23 October 2022

Kiwi Ferns Mya Hill-Moana and Kararaina Wira-Kohu took the opportunity to speak to all three New Zealand Rugby League (NZRL) girls’ teams last night ahead of the first-ever national representative matches today at the North Harbour Stadium.

The U16 grade will see Auckland Invitational play against Aotearoa Whaanui at 12.00pm, while the U18 NZRL Clubs and Schools match kicks off at 2.00pm.

Both games are free to attend and LIVE on Sky Sport.

Mya (20), an NRLW Premiership-winner and Māori All Star, started her journey in Huntly at the Taniwharau Rugby League Club before making her way up the ranks in rangatahi (youth) tournaments, Waikato-based competitions and New Zealand Māori Rugby League fixtures.

“It was cool to speak to the girls because it reminded me of where I was at their age and how I started. I felt like I was able to give back to them by talking about my experiences,” Mya said.

“This certain campaign is awesome because it provides our girls with the opportunity to be scouted from everywhere.

“It’s growing the women’s game from a young age and preparing them for what’s to come, they’re already wearing the fern and the kiwi on their uniform this weekend.”

For Kararaina (30), who debuted for the Kiwi Ferns in 2020 v Fetu Samoa, her pathway looked quite different to Mya’s.

“My beginnings were opposite to Mya and I mean that in the most respectful way, where I come from in Northland (Whangarei) it’s union-based,” Kararaina said.

“But it’s nice to see a lot of young girls playing in U14-U18 grades now, making these games a win for women’s rugby league in general. More teams mean more opportunities for girls filtering through these channels.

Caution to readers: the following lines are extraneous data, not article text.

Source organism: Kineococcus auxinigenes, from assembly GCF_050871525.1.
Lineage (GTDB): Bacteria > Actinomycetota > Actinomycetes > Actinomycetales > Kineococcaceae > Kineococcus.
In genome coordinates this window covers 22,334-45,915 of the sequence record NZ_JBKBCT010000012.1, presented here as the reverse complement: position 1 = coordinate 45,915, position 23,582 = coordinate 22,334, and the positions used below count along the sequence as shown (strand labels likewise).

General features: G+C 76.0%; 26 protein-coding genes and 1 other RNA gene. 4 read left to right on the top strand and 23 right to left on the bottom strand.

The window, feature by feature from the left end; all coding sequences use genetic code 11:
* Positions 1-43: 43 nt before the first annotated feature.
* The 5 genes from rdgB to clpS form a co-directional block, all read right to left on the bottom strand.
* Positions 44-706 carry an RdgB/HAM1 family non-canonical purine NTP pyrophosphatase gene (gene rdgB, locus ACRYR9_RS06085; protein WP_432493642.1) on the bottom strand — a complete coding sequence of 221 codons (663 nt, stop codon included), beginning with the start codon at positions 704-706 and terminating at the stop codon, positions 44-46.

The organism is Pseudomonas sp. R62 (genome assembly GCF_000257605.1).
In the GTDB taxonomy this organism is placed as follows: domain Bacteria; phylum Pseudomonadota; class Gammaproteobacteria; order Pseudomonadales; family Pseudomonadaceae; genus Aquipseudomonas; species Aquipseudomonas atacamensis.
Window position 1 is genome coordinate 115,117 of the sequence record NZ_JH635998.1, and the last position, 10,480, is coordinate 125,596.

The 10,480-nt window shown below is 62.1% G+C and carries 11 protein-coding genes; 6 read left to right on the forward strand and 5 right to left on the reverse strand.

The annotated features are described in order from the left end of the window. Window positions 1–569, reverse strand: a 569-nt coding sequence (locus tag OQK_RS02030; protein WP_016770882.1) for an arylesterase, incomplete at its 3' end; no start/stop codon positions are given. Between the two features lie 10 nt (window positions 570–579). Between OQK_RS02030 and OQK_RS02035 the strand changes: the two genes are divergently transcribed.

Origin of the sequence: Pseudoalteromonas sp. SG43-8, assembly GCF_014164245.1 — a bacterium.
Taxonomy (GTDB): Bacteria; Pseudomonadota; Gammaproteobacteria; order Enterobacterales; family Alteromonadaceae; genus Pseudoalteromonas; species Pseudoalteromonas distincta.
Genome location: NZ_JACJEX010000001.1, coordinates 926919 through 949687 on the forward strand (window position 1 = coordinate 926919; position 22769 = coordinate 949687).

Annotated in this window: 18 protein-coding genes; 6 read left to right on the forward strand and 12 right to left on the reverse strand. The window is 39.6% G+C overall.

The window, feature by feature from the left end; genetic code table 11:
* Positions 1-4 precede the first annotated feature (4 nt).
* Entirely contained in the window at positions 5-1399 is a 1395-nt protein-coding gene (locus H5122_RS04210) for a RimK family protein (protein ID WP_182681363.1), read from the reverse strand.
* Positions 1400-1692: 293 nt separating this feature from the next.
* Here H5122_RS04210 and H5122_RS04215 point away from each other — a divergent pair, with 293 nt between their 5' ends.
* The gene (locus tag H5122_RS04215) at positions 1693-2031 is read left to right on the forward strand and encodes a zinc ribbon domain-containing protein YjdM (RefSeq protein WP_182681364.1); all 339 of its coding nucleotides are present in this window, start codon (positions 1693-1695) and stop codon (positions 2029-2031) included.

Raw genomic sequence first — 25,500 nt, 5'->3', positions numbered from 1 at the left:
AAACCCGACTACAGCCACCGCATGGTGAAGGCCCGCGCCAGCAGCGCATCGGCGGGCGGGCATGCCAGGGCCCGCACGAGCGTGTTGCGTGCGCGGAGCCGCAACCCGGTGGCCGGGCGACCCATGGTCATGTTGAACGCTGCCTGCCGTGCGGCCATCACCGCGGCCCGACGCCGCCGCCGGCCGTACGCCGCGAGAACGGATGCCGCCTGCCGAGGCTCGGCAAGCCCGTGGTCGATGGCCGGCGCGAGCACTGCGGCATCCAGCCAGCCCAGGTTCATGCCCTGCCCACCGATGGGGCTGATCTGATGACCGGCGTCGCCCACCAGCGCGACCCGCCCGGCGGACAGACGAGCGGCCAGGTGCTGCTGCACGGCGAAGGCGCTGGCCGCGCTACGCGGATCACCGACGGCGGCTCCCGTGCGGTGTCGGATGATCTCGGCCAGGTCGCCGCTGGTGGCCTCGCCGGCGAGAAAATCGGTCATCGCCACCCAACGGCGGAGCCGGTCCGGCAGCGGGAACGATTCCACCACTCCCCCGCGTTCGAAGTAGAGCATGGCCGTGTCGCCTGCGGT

“This is something we didn’t have when I was playing which is massive for the growth and development of not only players but the staff too.”

NZRL Head of Women’s Rugby League Luisa Avaiki Tavesivesi was a driving force behind the success of these matches, a long-standing dream for the former Kiwi Fern

“It was awesome to hear both Mya and Kat speak not only because they’re playing at the highest level but because they came through their own grassroots routes respectively,” Tavesivesi said.

“The female game is so important to us, with the Kiwi Ferns in mind these pathways have been developed not just for our rangatahi but to improve everyone including coaches, referees and administrators.

“What that means is if our emerging talent, even from the youngest age, get opportunities to develop and be their best in competitive competitions it’s only going to improve our Kiwi Ferns system.

“I’m proud, it’s actually kind of emotional to know our young girls are in a campaign just like we are at the Kiwi Ferns right now.

“There’s also so many obstacles we have had to go through to make these fixtures happen, when you see the product and the players are excited to play it makes all the work worth it.”

The Kiwi Ferns are headed to the Rugby League World Cup 2021 in York, England on Tuesday, October 25.